The only question is how soon? 2030?
Successive governments have been unwilling to impose a high enough price on carbon so the emissions trading scheme was doomed to fail. So why not look to other policy mechanisms to reduce our emissions such as a ban on the sale of new petrol diesel vehicles, and on the importation of those vehicles?
The real question is not if but when such a ban should be introduced. Many other countries have already announced such bans –
In a recent article by Jonathan Boston, he suggests New Zealand should introduce a ban by 2030. This would give 12 years lead time to adapt. Of course, it would take many decades for all petrol and diesel cars to disappear. In 2016 around 40% of light vehicles were at least 15 years old so it will be mid-century, even with the ban, before these vehicles are fully phased out. The ban would have to apply to second-hand imports to avoid New Zealand becoming a dumping ground.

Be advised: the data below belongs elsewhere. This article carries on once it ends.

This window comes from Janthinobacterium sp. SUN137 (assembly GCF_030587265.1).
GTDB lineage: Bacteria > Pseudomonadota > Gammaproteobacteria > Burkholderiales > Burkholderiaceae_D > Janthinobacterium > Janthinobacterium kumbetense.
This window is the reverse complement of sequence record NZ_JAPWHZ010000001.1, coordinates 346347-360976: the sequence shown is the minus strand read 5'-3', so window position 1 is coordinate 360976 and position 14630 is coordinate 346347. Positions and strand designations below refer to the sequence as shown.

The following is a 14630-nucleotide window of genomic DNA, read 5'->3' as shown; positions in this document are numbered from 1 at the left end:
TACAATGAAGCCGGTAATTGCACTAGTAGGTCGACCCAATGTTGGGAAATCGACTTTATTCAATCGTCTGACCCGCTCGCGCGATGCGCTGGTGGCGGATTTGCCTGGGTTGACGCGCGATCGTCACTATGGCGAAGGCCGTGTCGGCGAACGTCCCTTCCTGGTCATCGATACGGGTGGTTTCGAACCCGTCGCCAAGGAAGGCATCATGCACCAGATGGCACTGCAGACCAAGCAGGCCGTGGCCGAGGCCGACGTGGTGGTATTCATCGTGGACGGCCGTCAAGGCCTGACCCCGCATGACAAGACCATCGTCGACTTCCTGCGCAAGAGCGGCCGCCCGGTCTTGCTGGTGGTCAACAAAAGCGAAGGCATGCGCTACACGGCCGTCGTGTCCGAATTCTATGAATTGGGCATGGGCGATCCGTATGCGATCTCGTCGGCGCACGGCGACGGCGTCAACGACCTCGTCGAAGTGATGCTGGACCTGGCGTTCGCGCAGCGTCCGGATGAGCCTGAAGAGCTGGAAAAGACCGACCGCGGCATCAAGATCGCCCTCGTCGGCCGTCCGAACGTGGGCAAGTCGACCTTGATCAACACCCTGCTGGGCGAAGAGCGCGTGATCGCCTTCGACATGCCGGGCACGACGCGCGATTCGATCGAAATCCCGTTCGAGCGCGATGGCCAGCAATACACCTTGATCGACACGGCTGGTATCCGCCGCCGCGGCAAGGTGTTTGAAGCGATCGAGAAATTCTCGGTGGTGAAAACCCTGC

The current target of 64,000 electric vehicles on the road by 2021 sounds a lot except when you realise that it represents only a tiny proportion of New Zealand’s current 4.4 million vehicle fleet. We are ideally placed for this transition with over 85% of our stationary energy coming from renewable sources.
If the new government is going to be really serious about making climate change our “nuclear-free moment” then a ban on petrol and diesel vehicles has to be at the top of the pile of policy options.